Nigeria sacks guardian of escaped Chibok girls in U.S., hands girls to embassy

FILE PHOTO: Ogebe, the girls and others shortly after their arrival in the USA

The Federal Government of Nigeria has taken over the care of the girls currently studying in the US, who escaped from Boko Haram captivity after being abducted from the Government Girls Secondary School, Chibok, on April 14, 2014, the Nigerian ministry of women affairs has said.

“Following a meeting held on May 25, between parents of the escaped Chibok girls studying in America and officials of the Federal Ministry of Women Affairs and Social Development in charge of the Chibok Girls Desk specially set up by President Muhammadu Buhari, the Federal Government, including its representatives and agents, is now in charge of the girls. The parents signed Declaration forms authorizing the ministry to take over guardianship of their daughters,” the ministry said via a statement by Temitope Bamgboye, the director of social welfare at the Ministry.

“Any previous guardianship arrangement has thus been revoked,” the statement sent to PREMIUM TIMES on Tuesday night said.

The statement added, “This information has been transmitted to the Ministry of Foreign Affairs, which is to ensure that this is effected through the Nigerian Embassy in DC. The same will also be communicated to the US State Department through the US Embassy in Nigeria.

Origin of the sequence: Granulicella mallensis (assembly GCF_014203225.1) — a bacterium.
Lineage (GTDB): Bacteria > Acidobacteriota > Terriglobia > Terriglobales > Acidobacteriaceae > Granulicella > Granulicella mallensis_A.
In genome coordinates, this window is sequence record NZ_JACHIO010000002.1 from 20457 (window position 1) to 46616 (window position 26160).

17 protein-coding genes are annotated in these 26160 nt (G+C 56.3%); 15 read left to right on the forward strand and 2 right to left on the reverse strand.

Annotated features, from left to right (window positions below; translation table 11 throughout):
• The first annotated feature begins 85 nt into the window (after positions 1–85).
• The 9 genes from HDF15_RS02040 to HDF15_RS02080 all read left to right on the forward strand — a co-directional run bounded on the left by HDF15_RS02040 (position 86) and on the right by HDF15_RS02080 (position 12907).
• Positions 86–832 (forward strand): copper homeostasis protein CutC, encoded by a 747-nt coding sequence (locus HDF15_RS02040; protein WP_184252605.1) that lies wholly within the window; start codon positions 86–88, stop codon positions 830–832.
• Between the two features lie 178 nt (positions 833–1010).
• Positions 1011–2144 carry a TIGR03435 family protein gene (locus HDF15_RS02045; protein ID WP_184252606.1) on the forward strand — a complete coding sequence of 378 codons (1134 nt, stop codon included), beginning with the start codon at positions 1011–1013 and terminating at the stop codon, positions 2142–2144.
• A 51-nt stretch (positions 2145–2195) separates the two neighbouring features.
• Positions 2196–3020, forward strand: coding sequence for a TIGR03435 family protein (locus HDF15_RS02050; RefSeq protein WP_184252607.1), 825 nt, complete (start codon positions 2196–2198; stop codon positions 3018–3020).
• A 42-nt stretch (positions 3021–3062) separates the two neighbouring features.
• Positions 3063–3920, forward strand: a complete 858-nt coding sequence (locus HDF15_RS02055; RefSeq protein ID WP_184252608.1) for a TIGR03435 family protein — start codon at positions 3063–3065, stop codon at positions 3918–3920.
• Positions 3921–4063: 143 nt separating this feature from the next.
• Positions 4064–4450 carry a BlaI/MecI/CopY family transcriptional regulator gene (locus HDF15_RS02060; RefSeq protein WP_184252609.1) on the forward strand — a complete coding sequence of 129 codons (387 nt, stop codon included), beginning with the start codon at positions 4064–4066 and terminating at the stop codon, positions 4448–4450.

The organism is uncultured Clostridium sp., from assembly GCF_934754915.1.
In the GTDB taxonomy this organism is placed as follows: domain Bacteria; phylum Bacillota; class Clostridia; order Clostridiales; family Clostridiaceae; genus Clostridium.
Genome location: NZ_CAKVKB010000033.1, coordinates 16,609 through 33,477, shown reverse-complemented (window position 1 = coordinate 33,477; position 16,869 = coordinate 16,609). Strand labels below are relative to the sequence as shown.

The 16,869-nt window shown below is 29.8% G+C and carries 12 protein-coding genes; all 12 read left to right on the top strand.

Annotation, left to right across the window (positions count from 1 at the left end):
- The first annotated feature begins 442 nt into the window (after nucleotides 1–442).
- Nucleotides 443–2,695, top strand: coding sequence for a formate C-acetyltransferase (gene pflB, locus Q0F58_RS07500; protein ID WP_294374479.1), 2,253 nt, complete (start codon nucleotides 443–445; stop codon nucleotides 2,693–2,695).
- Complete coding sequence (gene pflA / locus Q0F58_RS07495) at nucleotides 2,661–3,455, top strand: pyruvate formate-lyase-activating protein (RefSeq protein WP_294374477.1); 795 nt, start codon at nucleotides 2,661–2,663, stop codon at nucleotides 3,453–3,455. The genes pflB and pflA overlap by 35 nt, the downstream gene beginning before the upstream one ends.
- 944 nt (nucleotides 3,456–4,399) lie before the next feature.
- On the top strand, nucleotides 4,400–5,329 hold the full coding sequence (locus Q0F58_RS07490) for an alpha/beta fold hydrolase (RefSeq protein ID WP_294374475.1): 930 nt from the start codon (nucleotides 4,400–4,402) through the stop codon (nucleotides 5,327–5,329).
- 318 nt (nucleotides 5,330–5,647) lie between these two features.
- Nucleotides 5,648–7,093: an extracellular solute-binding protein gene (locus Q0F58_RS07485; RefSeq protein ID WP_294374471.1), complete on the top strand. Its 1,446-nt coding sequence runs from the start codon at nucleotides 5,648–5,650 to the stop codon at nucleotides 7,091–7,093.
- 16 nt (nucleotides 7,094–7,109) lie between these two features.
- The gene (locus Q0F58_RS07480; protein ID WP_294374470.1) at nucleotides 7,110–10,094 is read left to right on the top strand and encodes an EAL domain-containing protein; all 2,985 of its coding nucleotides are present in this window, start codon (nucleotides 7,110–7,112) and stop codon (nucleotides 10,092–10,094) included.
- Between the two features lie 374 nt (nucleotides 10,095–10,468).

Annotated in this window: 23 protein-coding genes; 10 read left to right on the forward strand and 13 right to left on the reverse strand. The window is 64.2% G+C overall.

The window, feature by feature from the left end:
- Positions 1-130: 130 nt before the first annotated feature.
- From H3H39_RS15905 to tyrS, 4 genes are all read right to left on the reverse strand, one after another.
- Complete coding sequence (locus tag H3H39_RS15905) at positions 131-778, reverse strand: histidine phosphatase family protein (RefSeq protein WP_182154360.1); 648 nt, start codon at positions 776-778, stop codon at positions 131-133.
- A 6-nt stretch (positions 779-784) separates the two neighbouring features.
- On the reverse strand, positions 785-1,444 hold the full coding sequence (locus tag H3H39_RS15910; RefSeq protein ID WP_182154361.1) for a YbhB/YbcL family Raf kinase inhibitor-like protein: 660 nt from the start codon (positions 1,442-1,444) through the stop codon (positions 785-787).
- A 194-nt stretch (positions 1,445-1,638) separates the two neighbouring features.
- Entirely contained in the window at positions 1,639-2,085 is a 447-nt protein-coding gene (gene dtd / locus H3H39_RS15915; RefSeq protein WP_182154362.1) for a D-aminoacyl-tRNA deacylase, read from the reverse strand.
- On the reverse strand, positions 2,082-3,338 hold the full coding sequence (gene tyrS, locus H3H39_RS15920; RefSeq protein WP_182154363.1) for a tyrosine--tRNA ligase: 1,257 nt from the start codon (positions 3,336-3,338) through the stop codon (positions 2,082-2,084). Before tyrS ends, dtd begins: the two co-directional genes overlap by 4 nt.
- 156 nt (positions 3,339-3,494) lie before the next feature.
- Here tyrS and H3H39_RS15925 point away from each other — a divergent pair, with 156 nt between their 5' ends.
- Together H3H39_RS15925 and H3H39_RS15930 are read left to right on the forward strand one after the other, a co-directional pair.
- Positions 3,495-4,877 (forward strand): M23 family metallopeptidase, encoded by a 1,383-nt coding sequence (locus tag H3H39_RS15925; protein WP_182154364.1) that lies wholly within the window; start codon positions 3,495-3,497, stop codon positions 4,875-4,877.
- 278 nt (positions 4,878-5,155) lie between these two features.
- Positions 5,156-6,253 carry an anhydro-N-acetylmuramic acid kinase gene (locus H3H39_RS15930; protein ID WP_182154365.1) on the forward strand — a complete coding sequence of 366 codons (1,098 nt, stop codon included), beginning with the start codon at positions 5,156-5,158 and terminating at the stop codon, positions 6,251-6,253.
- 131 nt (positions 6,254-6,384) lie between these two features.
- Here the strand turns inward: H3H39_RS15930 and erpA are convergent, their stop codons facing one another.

“The plan is that the girls remain in the US to pursue further education and to graduate, uninterrupted, in a safe and nurturing environment and away from the public glare, which was supposed to be the plan in the first place.

“The girls’ suffering at the hands of their Boko Haram captors is painful enough and they must at all costs be protected from any further ordeals.

“The Federal Government would also like to caution parents to exercise care and caution when signing away to any individual or group, the rights of guardianship to their children. They must be sure that they know exactly who the person or group is, and that they fully understand their intentions for their children.”

Emmanuel Ogebe, a US-based human rights lawyer, had in 2014 taken 10 of the escaped girls to the US to continue their education. He had been raising funds to care for them.

It remains unclear why the government decided to take over the custody of the girls from him.

Mr. Ogebe could not be reached as at the time of this report.


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